Editors' note: Alexis Agathocleous is a staff attorney with the Center for Constitutional Rights and is co-litigating Doe v. Jindal.
In 2003, the LGBT community rejoiced after the US Supreme Court's landmark decision in Lawrence v. Texas, but in Louisiana, sodomy laws are still alive and kicking in 2011.
Lawrence struck down a Texas sodomy law and held that sexual intimacy at home is constitutionally protected under due process and privacy principles. Coming seventeen years after Bowers v. Hardwick, the Supreme Court's seething antigay decision that upheld a Georgia sodomy law, Lawrence felt like a sea change. Laws actually criminalizing the community, many people assumed, were a relic of the past. And accordingly, the LGBT rights movement shifted gears: litigation, lobbying, advocacy, and resources in the years since Lawrence have overwhelmingly focused on civil institutions such as marriage and visibility in the mainstream media. In short, the mainstream LGBT community stopped talking about criminal justice.
But as a federal civil rights lawsuit filed this week in Louisiana illustrates, this may have been hasty. Louisiana's own archaic sodomy law is having a devastating effect on hundreds of people - principally low income women of color, including transgender women. The promise of Lawrence, it would seem, has not been fulfilled at the margins of the LGBT community.
In Louisiana, people accused of soliciting sex for money can be criminally charged in two ways: either under the state's generic prostitution statute or under the solicitation provision of the 206-year-old Crime Against Nature statute, which for two centuries outlawed all oral and anal sex.
If you're convicted of prostitution (which encompasses oral, vaginal, and anal sex), you've got a misdemeanor on your record. But if it's alleged that you offered oral or anal (but not vaginal) sex for a fee, police and prosecutors can choose to charge you under the Crime Against Nature statute. And if they do and you're convicted, then you are forced to register as a sex offender. Multiple convictions get you registered for the rest of your life.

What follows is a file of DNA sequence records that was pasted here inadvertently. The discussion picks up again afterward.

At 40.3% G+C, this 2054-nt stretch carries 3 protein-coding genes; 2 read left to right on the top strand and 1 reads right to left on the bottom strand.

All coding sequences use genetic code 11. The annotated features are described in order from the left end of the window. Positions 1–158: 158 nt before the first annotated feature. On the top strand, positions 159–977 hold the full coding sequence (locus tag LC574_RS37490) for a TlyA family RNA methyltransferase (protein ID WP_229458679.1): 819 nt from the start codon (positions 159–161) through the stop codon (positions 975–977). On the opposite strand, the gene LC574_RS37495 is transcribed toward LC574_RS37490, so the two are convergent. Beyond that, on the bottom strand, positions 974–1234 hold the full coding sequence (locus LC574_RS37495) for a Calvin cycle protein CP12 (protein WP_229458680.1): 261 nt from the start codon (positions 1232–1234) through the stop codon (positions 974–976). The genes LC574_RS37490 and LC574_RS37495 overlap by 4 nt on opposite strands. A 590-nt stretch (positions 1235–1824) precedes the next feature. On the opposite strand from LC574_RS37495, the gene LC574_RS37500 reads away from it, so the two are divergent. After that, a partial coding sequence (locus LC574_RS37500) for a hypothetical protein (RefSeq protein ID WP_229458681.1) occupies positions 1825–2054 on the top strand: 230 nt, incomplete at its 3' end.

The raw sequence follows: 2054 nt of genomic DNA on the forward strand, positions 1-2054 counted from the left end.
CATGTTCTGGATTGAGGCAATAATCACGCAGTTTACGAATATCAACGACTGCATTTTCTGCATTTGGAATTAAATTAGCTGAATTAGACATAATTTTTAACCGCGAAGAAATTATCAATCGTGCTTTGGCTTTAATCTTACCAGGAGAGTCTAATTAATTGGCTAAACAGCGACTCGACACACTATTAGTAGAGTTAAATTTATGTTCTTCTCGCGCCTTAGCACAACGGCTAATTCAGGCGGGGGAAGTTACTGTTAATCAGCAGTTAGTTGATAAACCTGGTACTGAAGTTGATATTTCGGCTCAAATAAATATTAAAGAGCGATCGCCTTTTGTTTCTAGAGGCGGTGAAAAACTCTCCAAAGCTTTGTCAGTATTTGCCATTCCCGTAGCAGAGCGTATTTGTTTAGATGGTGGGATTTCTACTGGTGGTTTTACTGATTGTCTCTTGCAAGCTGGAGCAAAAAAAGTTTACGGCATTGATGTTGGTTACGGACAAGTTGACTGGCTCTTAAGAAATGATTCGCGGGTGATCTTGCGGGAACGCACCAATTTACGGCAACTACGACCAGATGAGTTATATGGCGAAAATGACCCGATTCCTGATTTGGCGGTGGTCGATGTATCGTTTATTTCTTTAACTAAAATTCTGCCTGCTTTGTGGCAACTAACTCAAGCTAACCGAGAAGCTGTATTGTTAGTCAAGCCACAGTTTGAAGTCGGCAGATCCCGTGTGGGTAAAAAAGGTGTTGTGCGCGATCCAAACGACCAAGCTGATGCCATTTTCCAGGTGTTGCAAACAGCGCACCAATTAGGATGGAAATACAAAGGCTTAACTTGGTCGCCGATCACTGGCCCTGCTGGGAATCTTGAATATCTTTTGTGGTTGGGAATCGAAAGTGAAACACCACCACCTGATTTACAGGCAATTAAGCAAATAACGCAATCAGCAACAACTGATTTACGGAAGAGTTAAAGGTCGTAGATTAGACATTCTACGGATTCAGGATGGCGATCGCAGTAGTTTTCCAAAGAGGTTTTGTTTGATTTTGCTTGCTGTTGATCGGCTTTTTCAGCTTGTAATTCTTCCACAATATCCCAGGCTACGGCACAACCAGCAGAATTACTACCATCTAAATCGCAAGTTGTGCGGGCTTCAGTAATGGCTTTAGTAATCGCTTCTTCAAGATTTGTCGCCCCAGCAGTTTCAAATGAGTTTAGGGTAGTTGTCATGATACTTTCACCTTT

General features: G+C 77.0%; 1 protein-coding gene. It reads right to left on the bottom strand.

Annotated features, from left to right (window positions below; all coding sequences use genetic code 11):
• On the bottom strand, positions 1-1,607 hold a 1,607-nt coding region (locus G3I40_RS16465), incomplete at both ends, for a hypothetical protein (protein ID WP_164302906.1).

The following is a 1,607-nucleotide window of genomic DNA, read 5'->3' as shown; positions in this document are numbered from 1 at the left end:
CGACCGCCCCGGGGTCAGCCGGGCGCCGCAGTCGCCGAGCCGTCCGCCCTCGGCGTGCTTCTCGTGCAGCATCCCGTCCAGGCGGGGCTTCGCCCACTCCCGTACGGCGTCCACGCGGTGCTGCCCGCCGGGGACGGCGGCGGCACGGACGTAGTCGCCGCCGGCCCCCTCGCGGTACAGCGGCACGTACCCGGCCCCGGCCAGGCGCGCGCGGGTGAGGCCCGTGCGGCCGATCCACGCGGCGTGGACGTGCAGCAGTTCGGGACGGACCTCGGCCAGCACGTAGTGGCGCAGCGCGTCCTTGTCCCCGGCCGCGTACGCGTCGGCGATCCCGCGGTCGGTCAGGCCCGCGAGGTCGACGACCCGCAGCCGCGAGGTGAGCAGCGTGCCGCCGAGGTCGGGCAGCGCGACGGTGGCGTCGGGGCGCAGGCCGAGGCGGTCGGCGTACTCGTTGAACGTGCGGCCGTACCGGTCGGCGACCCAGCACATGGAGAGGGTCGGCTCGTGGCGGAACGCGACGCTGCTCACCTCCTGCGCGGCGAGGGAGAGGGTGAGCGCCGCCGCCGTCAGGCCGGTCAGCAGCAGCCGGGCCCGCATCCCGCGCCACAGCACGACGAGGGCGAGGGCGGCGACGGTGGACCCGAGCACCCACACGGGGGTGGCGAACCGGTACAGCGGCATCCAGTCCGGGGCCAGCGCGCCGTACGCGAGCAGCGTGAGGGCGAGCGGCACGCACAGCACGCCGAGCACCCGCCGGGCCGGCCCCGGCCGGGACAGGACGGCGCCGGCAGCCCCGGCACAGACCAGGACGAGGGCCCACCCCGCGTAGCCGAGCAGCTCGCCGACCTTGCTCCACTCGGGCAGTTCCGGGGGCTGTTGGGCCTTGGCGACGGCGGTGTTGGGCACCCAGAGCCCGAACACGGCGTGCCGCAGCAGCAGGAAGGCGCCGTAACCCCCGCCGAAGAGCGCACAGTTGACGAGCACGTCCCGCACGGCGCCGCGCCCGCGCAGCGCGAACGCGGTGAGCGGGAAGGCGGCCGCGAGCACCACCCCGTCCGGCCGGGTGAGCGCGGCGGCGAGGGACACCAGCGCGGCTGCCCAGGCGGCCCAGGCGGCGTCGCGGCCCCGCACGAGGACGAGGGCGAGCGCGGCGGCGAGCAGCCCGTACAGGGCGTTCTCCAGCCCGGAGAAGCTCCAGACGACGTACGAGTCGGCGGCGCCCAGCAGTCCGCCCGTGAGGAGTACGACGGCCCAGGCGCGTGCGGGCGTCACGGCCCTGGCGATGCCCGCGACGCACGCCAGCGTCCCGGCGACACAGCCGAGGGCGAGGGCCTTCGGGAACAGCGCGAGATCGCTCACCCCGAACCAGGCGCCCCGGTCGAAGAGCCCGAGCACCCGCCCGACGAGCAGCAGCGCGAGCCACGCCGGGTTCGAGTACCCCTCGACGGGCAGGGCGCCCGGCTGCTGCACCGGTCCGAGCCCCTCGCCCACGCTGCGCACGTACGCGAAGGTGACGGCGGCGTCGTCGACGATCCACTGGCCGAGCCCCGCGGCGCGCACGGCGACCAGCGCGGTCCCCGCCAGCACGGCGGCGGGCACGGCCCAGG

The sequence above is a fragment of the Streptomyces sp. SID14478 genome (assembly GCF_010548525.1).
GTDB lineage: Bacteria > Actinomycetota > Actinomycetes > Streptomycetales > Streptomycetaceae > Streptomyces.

In other words, sex commonly associated with LGBT people is still being singled out by Louisiana for harsher criminal punishment through this antiquated and discriminatory law. And to be clear: just offering someone a blow job for money gets you labeled as a registered sex offender.
Most of the Crime Against Nature statute was unambiguously rendered unconstitutional by Lawrence. But because Lawrence only directly addressed private, noncommercial sex, the solicitation provision of Louisiana's Crime Against Nature statute has so far been upheld by the state courts. Lawrence, the Louisiana Supreme Court said, has nothing to do with how badly the state treats people who agree to engage in sodomy for money.
Doe v. Jindal, the federal lawsuit filed by the Center for Constitutional Rights (CCR) along with civil rights lawyer Andrea Ritchie and the Loyola Law School clinic, takes issue with that position. The lawsuit doesn't argue that Louisiana can't criminalize sex work. But it does challenge the fact that a Crime Against Nature by Solicitation conviction brands you as a sex offender simply because it involves oral or anal, rather than vaginal, sex. That irrational distinction, the lawsuit contends, violates basic constitutional equal protection principles and constitutes cruel and unusual punishment.
Every other offense that requires sex offender registration in Louisiana involves violence, lack of consent, or a child. There's no force or lack of consent or children involved here. There's just no public safety rationale that could justify the distinction the state has drawn. All that animates this law is a long history of moral disapproval of non-procreative sex acts and blatant homophobia. And as such, the entire LGBT community should be outraged about what's happening in Louisiana.
This law has cost the plaintiffs in Doe v. Jindal dearly. They must carry a state driver's license and identification card which features the words "SEX OFFENDER" printed in bright orange capital letters. They have had to send postcards to neighbors, schools, parks, community centers, and churches announcing themselves as sex offenders and disclosing their names and addresses. Their photographs, names, and addresses also appear on the online sex offender registry.
Some of the women who have joined this lawsuit as plaintiffs have been denied access to homeless shelters and drug treatment because those facilities won't accept sex offenders. As one woman explained: "When I call about a job, I have to ask if they will hire sex offenders." The answer is generally predictable. And as another woman pointed out: "When you mail those cards it's so humiliating. People kill you for that." More than one person has said that they fear for their safety.
Most of the people affected by this are poor women of color and LGBT people who have turned to sex work as a means of survival. And astonishingly, almost 40% of registered sex offenders in Orleans Parish are on the registry because of a Crime Against Nature conviction. This not only serves no purpose, but is an astounding waste of resources.
A group of people whose lives have been so profoundly impacted by this law are standing up against this injustice along with a broad coalition of grassroots groups. The LGBT rights movement has a moral and political duty to take notice and should join them in this struggle.